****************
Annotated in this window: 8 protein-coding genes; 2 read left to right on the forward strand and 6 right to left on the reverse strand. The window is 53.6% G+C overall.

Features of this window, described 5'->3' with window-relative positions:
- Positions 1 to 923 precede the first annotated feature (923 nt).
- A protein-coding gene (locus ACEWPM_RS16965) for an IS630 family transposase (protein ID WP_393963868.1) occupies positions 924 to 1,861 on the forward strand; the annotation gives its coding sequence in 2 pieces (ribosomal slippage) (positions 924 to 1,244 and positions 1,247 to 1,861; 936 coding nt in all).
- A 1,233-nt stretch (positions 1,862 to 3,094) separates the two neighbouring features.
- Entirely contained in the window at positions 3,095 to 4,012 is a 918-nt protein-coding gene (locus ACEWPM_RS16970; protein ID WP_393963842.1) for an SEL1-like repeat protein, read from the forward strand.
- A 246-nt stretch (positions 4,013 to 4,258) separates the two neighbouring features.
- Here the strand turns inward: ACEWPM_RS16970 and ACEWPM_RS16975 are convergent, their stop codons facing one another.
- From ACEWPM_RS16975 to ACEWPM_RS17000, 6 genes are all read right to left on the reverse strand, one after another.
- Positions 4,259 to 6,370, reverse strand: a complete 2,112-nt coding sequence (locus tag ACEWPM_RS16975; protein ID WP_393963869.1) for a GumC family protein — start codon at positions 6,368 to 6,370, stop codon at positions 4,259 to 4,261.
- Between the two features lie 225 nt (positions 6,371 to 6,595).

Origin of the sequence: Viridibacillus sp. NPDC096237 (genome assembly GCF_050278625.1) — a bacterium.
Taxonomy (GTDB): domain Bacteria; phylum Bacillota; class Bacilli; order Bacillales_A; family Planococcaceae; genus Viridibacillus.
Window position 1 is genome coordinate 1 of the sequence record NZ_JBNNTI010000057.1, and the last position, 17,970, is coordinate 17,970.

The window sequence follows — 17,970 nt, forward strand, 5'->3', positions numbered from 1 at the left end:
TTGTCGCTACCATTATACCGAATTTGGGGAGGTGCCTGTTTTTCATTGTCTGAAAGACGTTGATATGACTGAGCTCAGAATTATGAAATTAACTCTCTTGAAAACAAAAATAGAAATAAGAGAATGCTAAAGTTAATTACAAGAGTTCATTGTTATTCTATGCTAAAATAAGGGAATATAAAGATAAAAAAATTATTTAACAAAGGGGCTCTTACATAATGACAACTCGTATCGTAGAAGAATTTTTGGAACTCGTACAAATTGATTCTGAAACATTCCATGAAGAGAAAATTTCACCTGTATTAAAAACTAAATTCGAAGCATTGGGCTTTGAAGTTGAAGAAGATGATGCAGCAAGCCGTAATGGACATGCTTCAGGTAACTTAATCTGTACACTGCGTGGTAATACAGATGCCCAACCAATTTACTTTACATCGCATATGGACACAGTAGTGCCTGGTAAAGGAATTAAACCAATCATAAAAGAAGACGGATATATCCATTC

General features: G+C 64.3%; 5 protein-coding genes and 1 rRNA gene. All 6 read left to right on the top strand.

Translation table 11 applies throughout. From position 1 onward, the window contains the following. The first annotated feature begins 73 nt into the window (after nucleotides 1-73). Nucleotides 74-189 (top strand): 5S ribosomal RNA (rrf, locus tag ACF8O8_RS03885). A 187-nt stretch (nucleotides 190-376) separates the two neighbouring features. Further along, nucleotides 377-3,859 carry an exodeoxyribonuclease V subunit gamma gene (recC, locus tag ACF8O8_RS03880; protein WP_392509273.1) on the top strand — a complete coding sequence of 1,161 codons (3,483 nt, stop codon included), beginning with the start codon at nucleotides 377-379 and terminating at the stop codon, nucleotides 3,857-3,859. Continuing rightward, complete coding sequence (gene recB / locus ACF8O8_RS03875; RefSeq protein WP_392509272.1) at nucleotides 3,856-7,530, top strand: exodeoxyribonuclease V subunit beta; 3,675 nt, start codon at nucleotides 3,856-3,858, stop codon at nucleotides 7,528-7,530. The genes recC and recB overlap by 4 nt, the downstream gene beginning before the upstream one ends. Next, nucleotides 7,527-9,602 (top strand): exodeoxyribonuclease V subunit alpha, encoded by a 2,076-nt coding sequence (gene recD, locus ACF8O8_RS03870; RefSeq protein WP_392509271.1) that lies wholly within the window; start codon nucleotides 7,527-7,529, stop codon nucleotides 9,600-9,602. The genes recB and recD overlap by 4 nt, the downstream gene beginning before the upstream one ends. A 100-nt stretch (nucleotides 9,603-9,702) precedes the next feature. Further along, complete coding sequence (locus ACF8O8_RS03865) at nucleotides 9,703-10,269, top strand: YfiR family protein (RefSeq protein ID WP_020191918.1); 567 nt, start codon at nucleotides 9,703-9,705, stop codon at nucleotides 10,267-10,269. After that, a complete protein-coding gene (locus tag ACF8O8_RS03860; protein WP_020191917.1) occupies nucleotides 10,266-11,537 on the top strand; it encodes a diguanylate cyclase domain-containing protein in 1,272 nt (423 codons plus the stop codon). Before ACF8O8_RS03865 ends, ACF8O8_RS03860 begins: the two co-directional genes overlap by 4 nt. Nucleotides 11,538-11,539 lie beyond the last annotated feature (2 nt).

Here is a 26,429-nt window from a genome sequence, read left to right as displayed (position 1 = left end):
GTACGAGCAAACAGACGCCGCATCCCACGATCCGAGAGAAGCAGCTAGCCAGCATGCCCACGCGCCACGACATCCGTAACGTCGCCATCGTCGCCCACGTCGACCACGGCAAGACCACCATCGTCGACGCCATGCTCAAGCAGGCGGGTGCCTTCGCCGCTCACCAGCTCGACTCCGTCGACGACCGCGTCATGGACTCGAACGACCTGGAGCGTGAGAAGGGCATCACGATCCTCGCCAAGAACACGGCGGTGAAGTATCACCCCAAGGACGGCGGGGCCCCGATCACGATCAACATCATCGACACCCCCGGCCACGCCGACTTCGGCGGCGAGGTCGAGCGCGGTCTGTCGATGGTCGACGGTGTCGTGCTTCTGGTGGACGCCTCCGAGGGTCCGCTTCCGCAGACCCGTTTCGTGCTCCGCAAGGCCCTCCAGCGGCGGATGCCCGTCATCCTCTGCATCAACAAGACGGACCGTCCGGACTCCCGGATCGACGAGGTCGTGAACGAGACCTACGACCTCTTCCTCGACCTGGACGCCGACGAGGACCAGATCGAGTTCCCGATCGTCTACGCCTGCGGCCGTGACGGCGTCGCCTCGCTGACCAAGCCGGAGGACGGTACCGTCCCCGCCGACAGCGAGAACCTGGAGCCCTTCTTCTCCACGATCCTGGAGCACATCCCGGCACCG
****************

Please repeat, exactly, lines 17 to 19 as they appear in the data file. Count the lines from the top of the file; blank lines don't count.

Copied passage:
General features: G+C 64.3%; 5 protein-coding genes and 1 rRNA gene. All 6 read left to right on the top strand.

Translation table 11 applies throughout. From position 1 onward, the window contains the following. The first annotated feature begins 73 nt into the window (after nucleotides 1-73). Nucleotides 74-189 (top strand): 5S ribosomal RNA (rrf, locus tag ACF8O8_RS03885). A 187-nt stretch (nucleotides 190-376) separates the two neighbouring features. Further along, nucleotides 377-3,859 carry an exodeoxyribonuclease V subunit gamma gene (recC, locus tag ACF8O8_RS03880; protein WP_392509273.1) on the top strand — a complete coding sequence of 1,161 codons (3,483 nt, stop codon included), beginning with the start codon at nucleotides 377-379 and terminating at the stop codon, nucleotides 3,857-3,859. Continuing rightward, complete coding sequence (gene recB / locus ACF8O8_RS03875; RefSeq protein WP_392509272.1) at nucleotides 3,856-7,530, top strand: exodeoxyribonuclease V subunit beta; 3,675 nt, start codon at nucleotides 3,856-3,858, stop codon at nucleotides 7,528-7,530. The genes recC and recB overlap by 4 nt, the downstream gene beginning before the upstream one ends. Next, nucleotides 7,527-9,602 (top strand): exodeoxyribonuclease V subunit alpha, encoded by a 2,076-nt coding sequence (gene recD, locus ACF8O8_RS03870; RefSeq protein WP_392509271.1) that lies wholly within the window; start codon nucleotides 7,527-7,529, stop codon nucleotides 9,600-9,602. The genes recB and recD overlap by 4 nt, the downstream gene beginning before the upstream one ends. A 100-nt stretch (nucleotides 9,603-9,702) precedes the next feature. Further along, complete coding sequence (locus ACF8O8_RS03865) at nucleotides 9,703-10,269, top strand: YfiR family protein (RefSeq protein ID WP_020191918.1); 567 nt, start codon at nucleotides 9,703-9,705, stop codon at nucleotides 10,267-10,269. After that, a complete protein-coding gene (locus tag ACF8O8_RS03860; protein WP_020191917.1) occupies nucleotides 10,266-11,537 on the top strand; it encodes a diguanylate cyclase domain-containing protein in 1,272 nt (423 codons plus the stop codon). Before ACF8O8_RS03865 ends, ACF8O8_RS03860 begins: the two co-directional genes overlap by 4 nt. Nucleotides 11,538-11,539 lie beyond the last annotated feature (2 nt).

Here is a 26,429-nt window from a genome sequence, read left to right as displayed (position 1 = left end):